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  • Fe Robinson

The power of nurture for mental health

A few weeks ago, I finally got my garden mojo back. After what felt like a long, cold spring, at last the weather warmed, and I was out there, weeding and clearing, planting, watering; beginning to tend to my lovely garden. Before I did, I confess it felt like another chore to get done.

It’s been delightful as the weeks have passed to notice that watering and checking on the plants growth each day has really lifted my spirits. Like many gardeners I feel an immense sense of pride as little plants grow, and those that died back last autumn sprout new leaves and begin their voracious climb upwards. The colour is increasing, the bare soil receding, and every time I look out of the window I feel a sense of connection.

It’s the same joy I know many people get from caring for their pets. I am lucky enough to share my home with my cat Jasper, who is also my work mate, he’s a feature of some client’s sessions, his sleepy demeanour infusing the room with a sense of safety and calm as we navigate difficult issues. Not everyone’s cup of tea and nowhere near clients who don’t find him soothing, Jasper is nonetheless, like the garden we look out on, a co-therapist.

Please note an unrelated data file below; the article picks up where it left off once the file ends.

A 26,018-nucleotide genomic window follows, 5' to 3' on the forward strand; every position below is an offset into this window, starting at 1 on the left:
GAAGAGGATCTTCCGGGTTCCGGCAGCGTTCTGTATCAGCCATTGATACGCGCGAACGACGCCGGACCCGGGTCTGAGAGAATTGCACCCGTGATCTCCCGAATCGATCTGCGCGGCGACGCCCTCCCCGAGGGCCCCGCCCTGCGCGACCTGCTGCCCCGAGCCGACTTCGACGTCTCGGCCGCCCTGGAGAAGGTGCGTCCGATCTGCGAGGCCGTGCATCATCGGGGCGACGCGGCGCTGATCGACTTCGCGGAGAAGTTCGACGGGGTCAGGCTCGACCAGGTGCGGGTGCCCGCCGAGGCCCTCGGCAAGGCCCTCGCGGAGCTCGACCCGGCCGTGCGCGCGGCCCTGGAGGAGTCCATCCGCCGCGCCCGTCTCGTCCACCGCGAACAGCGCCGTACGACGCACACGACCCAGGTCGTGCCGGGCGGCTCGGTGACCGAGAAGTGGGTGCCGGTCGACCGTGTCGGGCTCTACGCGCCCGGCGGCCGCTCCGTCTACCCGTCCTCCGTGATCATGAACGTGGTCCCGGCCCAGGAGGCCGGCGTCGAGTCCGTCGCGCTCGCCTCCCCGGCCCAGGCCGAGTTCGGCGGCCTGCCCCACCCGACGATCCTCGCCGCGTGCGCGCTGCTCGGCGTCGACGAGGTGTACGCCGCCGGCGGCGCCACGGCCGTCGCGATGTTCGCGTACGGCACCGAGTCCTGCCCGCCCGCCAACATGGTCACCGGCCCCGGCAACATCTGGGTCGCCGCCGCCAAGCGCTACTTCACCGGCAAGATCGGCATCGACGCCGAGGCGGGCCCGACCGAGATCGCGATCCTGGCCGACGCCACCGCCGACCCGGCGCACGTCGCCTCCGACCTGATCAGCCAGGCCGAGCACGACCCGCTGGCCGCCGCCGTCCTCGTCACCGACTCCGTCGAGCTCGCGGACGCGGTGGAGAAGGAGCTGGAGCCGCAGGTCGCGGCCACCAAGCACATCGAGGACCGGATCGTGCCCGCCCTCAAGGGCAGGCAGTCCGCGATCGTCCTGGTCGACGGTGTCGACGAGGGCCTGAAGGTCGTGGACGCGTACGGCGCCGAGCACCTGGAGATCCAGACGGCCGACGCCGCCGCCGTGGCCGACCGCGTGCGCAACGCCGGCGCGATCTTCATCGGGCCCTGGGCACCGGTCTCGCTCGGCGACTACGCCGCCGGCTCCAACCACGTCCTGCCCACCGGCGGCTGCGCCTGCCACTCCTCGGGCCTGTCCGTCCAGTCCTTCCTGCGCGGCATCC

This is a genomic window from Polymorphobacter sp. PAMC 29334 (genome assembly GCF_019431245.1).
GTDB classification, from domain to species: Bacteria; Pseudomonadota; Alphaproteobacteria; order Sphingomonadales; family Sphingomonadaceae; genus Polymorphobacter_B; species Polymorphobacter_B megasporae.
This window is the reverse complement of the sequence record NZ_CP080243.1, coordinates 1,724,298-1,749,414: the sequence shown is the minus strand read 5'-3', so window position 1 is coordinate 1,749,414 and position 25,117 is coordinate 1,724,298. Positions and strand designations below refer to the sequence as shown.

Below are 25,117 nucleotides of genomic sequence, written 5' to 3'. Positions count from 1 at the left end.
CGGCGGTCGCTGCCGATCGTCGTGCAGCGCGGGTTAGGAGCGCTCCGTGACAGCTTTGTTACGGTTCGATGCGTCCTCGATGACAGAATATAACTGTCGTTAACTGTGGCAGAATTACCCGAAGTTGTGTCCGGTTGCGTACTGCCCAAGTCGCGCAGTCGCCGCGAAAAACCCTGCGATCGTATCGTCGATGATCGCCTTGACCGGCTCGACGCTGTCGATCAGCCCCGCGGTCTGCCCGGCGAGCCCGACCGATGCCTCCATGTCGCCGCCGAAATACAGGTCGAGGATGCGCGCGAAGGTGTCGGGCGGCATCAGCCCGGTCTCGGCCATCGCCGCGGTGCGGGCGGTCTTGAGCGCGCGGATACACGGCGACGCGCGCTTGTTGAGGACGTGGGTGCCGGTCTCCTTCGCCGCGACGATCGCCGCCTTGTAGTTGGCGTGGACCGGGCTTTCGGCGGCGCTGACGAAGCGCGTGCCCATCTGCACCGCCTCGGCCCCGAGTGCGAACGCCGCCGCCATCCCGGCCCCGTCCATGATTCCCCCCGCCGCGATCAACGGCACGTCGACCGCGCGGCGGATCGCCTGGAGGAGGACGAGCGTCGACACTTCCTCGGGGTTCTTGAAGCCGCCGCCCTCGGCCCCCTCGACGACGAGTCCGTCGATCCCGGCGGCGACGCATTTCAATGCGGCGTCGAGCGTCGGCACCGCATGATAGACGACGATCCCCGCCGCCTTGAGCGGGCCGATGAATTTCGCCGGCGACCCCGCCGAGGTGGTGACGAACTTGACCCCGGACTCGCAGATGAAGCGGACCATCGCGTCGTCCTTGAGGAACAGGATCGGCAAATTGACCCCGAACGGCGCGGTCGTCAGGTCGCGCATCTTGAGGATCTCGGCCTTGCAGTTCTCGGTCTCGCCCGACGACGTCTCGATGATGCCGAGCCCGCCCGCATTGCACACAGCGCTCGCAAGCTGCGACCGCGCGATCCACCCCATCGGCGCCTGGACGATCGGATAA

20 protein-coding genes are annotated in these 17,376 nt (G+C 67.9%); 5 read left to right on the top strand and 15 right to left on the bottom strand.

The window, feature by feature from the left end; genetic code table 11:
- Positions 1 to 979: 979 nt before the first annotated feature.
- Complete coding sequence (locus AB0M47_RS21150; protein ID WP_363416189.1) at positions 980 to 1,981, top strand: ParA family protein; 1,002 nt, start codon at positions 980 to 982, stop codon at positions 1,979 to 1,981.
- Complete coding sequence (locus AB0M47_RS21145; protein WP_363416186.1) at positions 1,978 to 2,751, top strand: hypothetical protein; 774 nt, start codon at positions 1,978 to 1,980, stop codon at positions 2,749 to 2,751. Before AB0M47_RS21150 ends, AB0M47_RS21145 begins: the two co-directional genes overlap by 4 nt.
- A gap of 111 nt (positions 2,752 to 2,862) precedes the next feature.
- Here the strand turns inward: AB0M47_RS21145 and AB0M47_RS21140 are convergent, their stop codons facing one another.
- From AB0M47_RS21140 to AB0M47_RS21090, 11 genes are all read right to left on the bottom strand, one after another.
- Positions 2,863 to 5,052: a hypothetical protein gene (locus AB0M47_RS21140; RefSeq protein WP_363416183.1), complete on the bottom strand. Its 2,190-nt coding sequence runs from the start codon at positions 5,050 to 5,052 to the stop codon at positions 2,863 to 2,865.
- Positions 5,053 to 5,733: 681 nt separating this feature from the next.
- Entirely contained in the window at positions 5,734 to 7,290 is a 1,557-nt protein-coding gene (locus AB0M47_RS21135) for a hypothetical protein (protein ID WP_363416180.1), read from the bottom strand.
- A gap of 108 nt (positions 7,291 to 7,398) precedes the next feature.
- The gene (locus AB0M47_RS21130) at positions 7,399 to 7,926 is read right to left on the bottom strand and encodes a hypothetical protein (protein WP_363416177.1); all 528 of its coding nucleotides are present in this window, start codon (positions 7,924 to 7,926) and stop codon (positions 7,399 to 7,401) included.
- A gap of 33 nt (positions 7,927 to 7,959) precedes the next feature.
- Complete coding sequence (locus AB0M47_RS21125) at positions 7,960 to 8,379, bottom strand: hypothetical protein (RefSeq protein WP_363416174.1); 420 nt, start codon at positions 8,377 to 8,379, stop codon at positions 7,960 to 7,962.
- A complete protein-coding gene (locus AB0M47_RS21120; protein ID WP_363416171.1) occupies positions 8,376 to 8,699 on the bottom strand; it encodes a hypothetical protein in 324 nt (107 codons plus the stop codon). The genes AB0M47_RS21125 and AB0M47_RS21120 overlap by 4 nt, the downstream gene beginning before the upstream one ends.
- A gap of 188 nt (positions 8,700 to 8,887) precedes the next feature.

Nurturing others provides the nurturer with a psychological boost. Endorphins flow when we feel connected, oxytocin particularly is a feel good hormone that comes from loving and tending to other living things.

Not everyone has the experience of living with other people. It’s good to know that even when this is the case there are opportunities to feel connected to life, out in nature, in the garden, with pets, volunteering with children, the elderly, animals…there are many ways to do it. The trick is finding the ways that work for you.


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